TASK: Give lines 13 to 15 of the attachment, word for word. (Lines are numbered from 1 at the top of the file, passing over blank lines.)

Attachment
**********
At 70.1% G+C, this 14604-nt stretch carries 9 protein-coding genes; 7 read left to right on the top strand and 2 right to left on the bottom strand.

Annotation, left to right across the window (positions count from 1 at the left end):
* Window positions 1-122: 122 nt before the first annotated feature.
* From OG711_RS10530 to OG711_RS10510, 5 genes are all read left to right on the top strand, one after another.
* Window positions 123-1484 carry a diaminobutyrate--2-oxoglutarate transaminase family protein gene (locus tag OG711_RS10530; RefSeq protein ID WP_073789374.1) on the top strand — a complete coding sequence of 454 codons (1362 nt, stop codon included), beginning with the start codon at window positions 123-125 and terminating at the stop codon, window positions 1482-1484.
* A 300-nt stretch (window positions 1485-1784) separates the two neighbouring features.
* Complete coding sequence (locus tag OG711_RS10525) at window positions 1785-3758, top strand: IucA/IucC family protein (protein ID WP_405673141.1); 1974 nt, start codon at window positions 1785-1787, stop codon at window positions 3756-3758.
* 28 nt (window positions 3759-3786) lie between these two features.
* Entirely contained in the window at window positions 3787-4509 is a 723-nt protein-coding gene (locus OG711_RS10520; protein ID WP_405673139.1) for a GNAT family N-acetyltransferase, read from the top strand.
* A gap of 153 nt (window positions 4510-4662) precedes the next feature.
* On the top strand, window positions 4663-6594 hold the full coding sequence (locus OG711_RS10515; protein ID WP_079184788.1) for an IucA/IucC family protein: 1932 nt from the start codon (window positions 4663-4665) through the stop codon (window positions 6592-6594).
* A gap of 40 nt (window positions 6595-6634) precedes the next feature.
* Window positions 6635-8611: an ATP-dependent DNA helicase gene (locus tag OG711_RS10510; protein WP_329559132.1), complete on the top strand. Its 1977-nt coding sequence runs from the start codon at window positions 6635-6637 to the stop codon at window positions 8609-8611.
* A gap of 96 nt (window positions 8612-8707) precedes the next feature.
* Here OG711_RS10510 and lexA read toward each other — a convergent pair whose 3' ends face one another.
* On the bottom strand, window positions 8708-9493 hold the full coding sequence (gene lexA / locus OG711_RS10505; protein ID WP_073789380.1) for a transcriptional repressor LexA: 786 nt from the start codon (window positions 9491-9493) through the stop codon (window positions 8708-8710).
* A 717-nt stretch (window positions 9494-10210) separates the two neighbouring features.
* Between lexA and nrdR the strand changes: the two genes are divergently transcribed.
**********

* Window positions 6635-8611: an ATP-dependent DNA helicase gene (locus tag OG711_RS10510; protein WP_329559132.1), complete on the top strand. Its 1977-nt coding sequence runs from the start codon at window positions 6635-6637 to the stop codon at window positions 8609-8611.
* A gap of 96 nt (window positions 8612-8707) precedes the next feature.
* Here OG711_RS10510 and lexA read toward each other — a convergent pair whose 3' ends face one another.